New York Ebola patient Dr. Craig Spencer “continues to be stable” at the hospital where he is in isolation, Dr. Mary Bassett, the city health commissioner, told reporters Friday afternoon. He is “in good enough shape to be in conversation with everyone around him,” New York Mayor Bill de Blasio added.
A Doctors Without Borders physician who recently returned to New York from West Africa has become the first Ebola case in the city and the fourth diagnosed in the United States, authorities said.
The doctor, identified as Craig Spencer, 33, came back from treating Ebola patients in Guinea on October 17 and developed a fever, nausea, pain and fatigue Thursday. He is isolated in stable condition at New York’s Bellevue Hospital Center, one of the eight hospitals statewide that New York Gov. Andrew Cuomo designated this month as part of an Ebola preparedness plan.
Spencer, who is in intensive care, went for a jog, may have gone to a restaurant, traveled the city’s subway system and went bowling before feeling ill, but authorities sought to assure an anxious public that the likelihood of him spreading the virus was low.
The transit system is safe, Cuomo told CNN, vowing to ride the subway Friday.
“We want to state at the outset there is no reason for New Yorkers to be alarmed,” Mayor Bill de Blasio told reporters late Thursday.
The U.S. Air Force, at the request of the White House, late Thursday flew a three-person team from the Centers for Disease Control and Prevention to New York before transporting a medical sample from the city to the CDC in Atlanta.
The CDC will do additional testing to confirm the doctor’s initial positive test result.
Health officials said three people who had been in contact with Spencer — his fiancee and two friends — were healthy but would be quarantined and monitored. The fiancee is under quarantine at Bellevue, a source with knowledge of the situation told CNN. A fourth person, a car service driver, had no physical contact with the patient and was not considered at risk.
Dr. Mary Travis Bassett, New York City’s health commissioner, said Spencer completed his work in Guinea on October 12 and left Africa two days later via Europe. He arrived at John F. Kennedy International Airport on October 17. Bassett said he exhibited no symptoms during his journey or any time afterward until Thursday morning. He had been checking his temperature twice a day.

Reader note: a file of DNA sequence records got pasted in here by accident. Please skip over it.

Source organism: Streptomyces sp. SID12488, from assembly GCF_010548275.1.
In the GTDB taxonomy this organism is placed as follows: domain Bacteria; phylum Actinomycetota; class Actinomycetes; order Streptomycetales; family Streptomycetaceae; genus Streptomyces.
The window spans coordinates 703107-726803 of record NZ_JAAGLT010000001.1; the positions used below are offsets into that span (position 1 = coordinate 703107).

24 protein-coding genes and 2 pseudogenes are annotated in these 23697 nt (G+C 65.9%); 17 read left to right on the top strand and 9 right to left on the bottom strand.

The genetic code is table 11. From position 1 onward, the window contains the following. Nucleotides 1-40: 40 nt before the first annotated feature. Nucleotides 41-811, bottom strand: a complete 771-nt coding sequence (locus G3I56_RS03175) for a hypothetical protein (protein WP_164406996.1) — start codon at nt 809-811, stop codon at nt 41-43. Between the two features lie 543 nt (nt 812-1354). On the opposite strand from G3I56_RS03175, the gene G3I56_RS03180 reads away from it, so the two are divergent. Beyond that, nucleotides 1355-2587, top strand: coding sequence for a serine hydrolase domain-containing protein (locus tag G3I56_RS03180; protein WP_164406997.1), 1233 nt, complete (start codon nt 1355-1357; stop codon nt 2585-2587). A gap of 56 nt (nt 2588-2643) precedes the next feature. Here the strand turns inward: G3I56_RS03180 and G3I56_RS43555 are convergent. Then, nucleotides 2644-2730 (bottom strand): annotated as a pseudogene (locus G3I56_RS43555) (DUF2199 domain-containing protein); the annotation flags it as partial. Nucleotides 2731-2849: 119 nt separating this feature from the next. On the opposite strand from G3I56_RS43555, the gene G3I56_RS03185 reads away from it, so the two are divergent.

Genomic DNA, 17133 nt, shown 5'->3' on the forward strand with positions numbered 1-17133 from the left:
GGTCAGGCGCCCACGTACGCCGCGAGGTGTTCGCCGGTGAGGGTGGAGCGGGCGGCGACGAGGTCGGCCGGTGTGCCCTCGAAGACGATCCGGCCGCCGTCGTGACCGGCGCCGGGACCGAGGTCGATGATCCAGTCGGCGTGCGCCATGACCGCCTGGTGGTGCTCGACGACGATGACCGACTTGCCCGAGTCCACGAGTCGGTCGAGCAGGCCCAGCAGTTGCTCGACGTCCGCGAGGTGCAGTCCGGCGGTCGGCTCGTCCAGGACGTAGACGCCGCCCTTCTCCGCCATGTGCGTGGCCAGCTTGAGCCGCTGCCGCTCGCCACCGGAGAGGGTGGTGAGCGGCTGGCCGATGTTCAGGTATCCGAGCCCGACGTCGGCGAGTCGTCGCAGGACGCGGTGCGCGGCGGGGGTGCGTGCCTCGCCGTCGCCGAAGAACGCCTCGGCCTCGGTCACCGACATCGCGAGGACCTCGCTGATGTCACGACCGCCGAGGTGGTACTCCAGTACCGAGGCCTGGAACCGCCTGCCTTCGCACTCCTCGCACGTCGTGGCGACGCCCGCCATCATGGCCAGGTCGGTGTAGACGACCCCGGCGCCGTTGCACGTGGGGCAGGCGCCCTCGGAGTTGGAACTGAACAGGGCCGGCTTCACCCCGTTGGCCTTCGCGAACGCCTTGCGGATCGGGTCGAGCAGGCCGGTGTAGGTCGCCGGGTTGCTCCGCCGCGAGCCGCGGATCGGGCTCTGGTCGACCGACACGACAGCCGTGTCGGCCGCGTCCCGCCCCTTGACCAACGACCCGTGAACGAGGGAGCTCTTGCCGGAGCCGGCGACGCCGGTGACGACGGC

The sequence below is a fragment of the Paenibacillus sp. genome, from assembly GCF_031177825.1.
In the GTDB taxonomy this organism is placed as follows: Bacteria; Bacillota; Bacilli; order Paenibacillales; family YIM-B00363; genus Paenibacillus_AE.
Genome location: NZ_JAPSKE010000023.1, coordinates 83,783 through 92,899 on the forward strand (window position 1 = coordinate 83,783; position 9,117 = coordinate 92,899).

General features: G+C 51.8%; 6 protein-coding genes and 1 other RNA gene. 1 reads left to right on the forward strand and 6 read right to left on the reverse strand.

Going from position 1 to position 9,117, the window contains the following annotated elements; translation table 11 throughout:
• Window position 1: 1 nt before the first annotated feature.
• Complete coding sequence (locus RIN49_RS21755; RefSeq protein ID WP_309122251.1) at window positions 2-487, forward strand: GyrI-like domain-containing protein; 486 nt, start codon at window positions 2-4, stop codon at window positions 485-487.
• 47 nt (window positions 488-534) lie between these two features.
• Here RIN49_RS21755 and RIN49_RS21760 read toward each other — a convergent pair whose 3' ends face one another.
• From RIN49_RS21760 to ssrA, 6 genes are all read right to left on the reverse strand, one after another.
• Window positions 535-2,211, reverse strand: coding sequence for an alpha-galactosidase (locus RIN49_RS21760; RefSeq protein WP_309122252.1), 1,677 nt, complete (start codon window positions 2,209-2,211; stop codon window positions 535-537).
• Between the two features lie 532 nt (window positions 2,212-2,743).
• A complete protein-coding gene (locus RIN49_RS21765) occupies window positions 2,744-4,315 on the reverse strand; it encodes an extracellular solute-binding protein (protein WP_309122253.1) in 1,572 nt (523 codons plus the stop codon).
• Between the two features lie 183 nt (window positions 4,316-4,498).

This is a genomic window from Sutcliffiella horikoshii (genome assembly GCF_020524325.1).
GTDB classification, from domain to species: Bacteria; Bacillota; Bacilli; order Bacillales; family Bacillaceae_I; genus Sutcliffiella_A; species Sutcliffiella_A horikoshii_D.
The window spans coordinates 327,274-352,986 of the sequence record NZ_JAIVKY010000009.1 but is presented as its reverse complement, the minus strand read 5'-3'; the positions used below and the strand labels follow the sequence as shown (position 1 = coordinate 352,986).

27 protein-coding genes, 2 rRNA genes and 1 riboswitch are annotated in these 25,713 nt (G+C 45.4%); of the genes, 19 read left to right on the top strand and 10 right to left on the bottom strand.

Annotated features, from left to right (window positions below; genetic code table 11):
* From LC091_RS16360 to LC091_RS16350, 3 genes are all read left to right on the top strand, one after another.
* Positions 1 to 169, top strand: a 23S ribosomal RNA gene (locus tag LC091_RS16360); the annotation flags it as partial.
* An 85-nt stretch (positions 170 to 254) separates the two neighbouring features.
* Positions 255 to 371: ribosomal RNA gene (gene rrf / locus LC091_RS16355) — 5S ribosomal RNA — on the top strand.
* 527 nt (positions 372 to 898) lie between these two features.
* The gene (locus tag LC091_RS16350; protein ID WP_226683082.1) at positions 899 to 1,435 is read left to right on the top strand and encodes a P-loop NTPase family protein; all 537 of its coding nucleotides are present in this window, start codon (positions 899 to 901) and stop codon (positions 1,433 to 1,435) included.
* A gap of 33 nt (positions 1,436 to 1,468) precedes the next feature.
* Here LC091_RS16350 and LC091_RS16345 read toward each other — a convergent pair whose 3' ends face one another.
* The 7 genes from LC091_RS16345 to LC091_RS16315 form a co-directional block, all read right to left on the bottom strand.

Spencer went for a 3-mile jog and visited a bowling alley in Brooklyn named the Gutter before he felt symptoms Thursday morning, Bassett said. The bowling alley has been closed. He also traveled on three subway lines. Authorities are checking his MetroCard to determine where else he went.
“At the time that the doctor was on the subway, he did not have fever … he was not symptomatic,” Bassett said, adding that the chances of anyone contracting the virus from contact with Spencer were “close to nil.”
New York officials reassure the public
De Blasio and Bassett were joined by Cuomo at a news conference to allay concerns about the spread of the virus.
“We are as ready as one could be for this circumstance,” Cuomo said, adding that the situation in his state is different from what happened in Texas, where a man from Liberia was diagnosed with Ebola and two health care workers who treated him later contracted the virus.
“We had the advantage of learning from the Dallas experience,” Cuomo said.
De Blasio added, “Ebola is very difficult to contract. Being on the same subway car or living near someone with Ebola does not put anyone at risk.”
The physician, employed at New York’s Columbia Presbyterian Hospital, has been in isolation at Bellevue since emergency personnel took him there Thursday morning.
His Manhattan apartment has been isolated.
Earlier Thursday, de Blasio — without naming the doctor being treated — said that “careful protocols were followed every step of the way” in the city’s handling of the case. The hospitalized doctor has “worked closely” with health officials, the mayor said.
The doctor exhibited symptoms of the Ebola virus for “a very brief period of time” and had direct contact with “very few people” in New York, de Blasio told reporters.
On his Facebook page, Spencer posted a photo of himself in protective gear. The page indicates that he went to Guinea around September 18 and later to Brussels, Belgium, in mid-October.
“Off to Guinea with Doctors Without Borders (MSF)” he wrote. “Please support organizations that are sending support or personnel to West Africa, and help combat one of the worst public health and humanitarian disasters in recent history.”